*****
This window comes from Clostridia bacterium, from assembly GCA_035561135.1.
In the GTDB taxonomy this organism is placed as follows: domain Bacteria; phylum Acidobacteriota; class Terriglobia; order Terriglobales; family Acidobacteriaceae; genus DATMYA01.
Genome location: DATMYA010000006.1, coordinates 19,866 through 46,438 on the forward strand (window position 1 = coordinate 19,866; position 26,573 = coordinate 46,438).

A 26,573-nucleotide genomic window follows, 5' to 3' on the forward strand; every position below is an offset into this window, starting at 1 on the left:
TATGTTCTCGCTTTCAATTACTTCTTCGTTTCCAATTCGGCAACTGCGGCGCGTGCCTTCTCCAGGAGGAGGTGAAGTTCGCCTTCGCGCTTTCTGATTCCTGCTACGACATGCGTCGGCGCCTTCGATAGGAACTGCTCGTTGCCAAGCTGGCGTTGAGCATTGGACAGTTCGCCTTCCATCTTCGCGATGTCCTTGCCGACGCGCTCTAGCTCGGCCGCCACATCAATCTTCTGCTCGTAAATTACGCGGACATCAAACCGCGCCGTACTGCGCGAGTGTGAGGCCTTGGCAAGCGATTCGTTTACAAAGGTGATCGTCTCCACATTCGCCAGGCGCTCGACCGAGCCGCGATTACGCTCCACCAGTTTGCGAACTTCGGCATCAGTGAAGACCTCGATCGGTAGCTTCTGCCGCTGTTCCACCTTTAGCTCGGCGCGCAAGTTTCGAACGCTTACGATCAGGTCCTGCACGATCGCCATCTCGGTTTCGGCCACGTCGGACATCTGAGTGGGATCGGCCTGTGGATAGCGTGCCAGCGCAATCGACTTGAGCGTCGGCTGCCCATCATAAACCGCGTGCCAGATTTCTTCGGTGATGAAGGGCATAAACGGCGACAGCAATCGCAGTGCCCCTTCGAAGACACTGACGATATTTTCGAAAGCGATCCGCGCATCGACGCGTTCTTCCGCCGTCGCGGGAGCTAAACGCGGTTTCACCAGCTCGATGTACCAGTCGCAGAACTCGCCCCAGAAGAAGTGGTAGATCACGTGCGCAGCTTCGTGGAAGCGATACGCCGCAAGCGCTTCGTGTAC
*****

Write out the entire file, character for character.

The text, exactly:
This window comes from Clostridia bacterium, from assembly GCA_035561135.1.
In the GTDB taxonomy this organism is placed as follows: domain Bacteria; phylum Acidobacteriota; class Terriglobia; order Terriglobales; family Acidobacteriaceae; genus DATMYA01.
Genome location: DATMYA010000006.1, coordinates 19,866 through 46,438 on the forward strand (window position 1 = coordinate 19,866; position 26,573 = coordinate 46,438).

A 26,573-nucleotide genomic window follows, 5' to 3' on the forward strand; every position below is an offset into this window, starting at 1 on the left:
TATGTTCTCGCTTTCAATTACTTCTTCGTTTCCAATTCGGCAACTGCGGCGCGTGCCTTCTCCAGGAGGAGGTGAAGTTCGCCTTCGCGCTTTCTGATTCCTGCTACGACATGCGTCGGCGCCTTCGATAGGAACTGCTCGTTGCCAAGCTGGCGTTGAGCATTGGACAGTTCGCCTTCCATCTTCGCGATGTCCTTGCCGACGCGCTCTAGCTCGGCCGCCACATCAATCTTCTGCTCGTAAATTACGCGGACATCAAACCGCGCCGTACTGCGCGAGTGTGAGGCCTTGGCAAGCGATTCGTTTACAAAGGTGATCGTCTCCACATTCGCCAGGCGCTCGACCGAGCCGCGATTACGCTCCACCAGTTTGCGAACTTCGGCATCAGTGAAGACCTCGATCGGTAGCTTCTGCCGCTGTTCCACCTTTAGCTCGGCGCGCAAGTTTCGAACGCTTACGATCAGGTCCTGCACGATCGCCATCTCGGTTTCGGCCACGTCGGACATCTGAGTGGGATCGGCCTGTGGATAGCGTGCCAGCGCAATCGACTTGAGCGTCGGCTGCCCATCATAAACCGCGTGCCAGATTTCTTCGGTGATGAAGGGCATAAACGGCGACAGCAATCGCAGTGCCCCTTCGAAGACACTGACGATATTTTCGAAAGCGATCCGCGCATCGACGCGTTCTTCCGCCGTCGCGGGAGCTAAACGCGGTTTCACCAGCTCGATGTACCAGTCGCAGAACTCGCCCCAGAAGAAGTGGTAGATCACGTGCGCAGCTTCGTGGAAGCGATACGCCGCAAGCGCTTCGTGTAC